Audubon mania hits NYFor the first time ever, the New-York Historical Society will present a large-scale, multi-media exhibition of its flock of rare, original Audubon watercolors, Audubon`s Aviary<>/i> (opening February 18 until March 27). The show is not to be missed. (Literally) For this virtual aviary of 40 paintings - including Carolina parakeets, flamingos, egrets, blue jays and parrots - will not see the light of day again until 2015.
Remarkably fragile, the watercolors can only be exhibited once every 10 years, and then only in an environment that protects them from exposure to light. The complete collection of 435 watercolors has its own natural migration ? and bird watchers would need to make a visit to N-YHS every year for the next ten-years to view the entire collection. The exhibit will be available for preview on Wednesday, February 16th, at 10 AM at The New-York Historical Society, 77th Street and Central Park West, NYC. To preview the exhibit or for more information email Donald Kaplan of Rubenstein Associates Public Relations at email@example.com or ring 212 843-8065
Also for the first time, the famed bird portraits will be shown in a surround-sound of tweets and chirps, including bird calls of now-extinct species. An accomplished musician, Audubon frequently described birdcalls and songs as an integral part of his species identification. To suggest Audubon`s observations in the wilds, visitors will hear periodic birdcalls in a supplementary four-dimensional sound program. A short video will underline Audubon`s mastery at encapsulating each bird`s personality and unique physical characteristics in a single image.John James Audubon (1785-1851) painted 435 amazing watercolors in the wilds in preparation for his sumptuous, double-elephant folio print edition of ,i>The Birds of America (1827-38). The full set of 435 watercolors (which the Society purchased from Audubon`s widow) is shown on a ten-year cycle, with each group migrating back into an environmentally controlled storage until it is time for them to reappear before the public eye.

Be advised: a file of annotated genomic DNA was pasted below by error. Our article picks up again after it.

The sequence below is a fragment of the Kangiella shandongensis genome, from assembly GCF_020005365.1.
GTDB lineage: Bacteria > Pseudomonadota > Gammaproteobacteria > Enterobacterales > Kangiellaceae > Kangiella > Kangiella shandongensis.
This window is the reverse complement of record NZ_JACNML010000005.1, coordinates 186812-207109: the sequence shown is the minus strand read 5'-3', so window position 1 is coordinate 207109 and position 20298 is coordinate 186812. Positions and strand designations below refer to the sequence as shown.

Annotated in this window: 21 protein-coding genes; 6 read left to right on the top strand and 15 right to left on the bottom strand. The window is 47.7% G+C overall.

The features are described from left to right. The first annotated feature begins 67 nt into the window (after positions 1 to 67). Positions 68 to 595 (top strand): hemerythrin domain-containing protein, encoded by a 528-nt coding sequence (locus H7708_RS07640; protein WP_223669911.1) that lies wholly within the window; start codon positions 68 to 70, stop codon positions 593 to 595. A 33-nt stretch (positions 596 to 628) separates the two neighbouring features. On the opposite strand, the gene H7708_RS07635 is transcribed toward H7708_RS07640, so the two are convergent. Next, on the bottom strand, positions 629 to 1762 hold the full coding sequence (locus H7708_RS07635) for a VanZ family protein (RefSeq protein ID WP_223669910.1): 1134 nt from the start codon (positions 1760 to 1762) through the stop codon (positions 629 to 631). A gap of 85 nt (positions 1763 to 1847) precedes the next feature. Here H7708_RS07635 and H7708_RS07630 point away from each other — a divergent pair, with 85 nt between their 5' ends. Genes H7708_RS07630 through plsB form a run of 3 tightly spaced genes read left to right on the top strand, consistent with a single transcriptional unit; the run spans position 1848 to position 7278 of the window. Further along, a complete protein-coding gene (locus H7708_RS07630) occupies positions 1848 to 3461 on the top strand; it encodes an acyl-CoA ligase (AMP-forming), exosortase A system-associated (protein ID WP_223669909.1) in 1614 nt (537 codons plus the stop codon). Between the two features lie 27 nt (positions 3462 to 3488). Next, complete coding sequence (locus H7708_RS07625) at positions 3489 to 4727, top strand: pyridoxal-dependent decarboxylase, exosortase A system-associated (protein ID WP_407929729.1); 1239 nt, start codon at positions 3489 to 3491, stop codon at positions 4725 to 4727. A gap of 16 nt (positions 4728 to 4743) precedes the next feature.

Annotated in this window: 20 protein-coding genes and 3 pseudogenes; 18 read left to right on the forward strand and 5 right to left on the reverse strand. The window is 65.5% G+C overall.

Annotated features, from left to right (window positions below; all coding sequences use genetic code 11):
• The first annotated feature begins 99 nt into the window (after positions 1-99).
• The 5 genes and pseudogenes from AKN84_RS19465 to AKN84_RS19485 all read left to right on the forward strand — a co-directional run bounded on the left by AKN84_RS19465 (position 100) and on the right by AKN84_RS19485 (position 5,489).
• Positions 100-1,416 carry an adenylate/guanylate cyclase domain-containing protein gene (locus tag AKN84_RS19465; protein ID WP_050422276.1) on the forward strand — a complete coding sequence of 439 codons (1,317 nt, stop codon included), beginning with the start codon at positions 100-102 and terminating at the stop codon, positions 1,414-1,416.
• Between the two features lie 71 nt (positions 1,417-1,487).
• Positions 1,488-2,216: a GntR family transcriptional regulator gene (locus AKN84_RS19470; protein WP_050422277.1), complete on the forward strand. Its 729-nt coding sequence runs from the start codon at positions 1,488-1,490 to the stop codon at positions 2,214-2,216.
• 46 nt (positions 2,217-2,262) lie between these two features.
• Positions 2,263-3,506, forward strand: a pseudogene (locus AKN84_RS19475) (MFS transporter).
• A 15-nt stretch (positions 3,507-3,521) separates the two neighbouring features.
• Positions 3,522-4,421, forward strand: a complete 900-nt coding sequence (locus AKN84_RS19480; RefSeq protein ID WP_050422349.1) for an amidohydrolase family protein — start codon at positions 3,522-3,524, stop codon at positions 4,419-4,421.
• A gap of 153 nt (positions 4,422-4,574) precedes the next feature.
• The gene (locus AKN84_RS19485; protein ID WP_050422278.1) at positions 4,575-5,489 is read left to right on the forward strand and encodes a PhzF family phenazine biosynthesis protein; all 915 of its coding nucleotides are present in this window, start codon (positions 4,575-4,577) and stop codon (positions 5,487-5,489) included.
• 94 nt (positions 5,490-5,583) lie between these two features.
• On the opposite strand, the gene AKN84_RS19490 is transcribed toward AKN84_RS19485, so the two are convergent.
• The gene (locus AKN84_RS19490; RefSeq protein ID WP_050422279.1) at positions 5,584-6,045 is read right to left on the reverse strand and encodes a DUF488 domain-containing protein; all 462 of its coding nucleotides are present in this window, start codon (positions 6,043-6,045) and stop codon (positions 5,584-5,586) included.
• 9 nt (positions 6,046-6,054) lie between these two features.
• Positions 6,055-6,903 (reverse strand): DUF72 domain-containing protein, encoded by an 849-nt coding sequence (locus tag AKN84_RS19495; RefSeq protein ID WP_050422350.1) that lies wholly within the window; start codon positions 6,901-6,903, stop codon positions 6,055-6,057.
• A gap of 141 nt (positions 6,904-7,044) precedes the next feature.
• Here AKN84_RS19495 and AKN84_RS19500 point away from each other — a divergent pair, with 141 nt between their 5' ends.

The Society`s is the largest single repository of Audubonia in the world, allowing the paintings to be shown in the context of other historical objects, including: Audubon`s own portable writing desk and purse for tipping, sewn by his wife Lucy Bakewell Audubon, ornithological models (including Blue Jay specimens in case on loan form the Natural History Museum), and mounts demonstrating Audubon`s technique of drawing from specimens as well as from nature. All to tell the story of Audubon`s magnificent obsession, with the world-renowned The Birds of America and the genius of this buckskin-wearing American ornithologist with a French accent.
The complex transatlantic genesis of The Birds of America was a fascinating saga of collaboration and entrepreneurship, as well as a great love story. The project involved Audubon`s entire family and that of his talented London engraver, Robert Havell, Jr. Its success pivoted around many journeys in the United States and Europe in quest of specimens and subscribers, together with Atlantic crossings to supervise the production of the plates in Havell`s London studio.
4th July 2014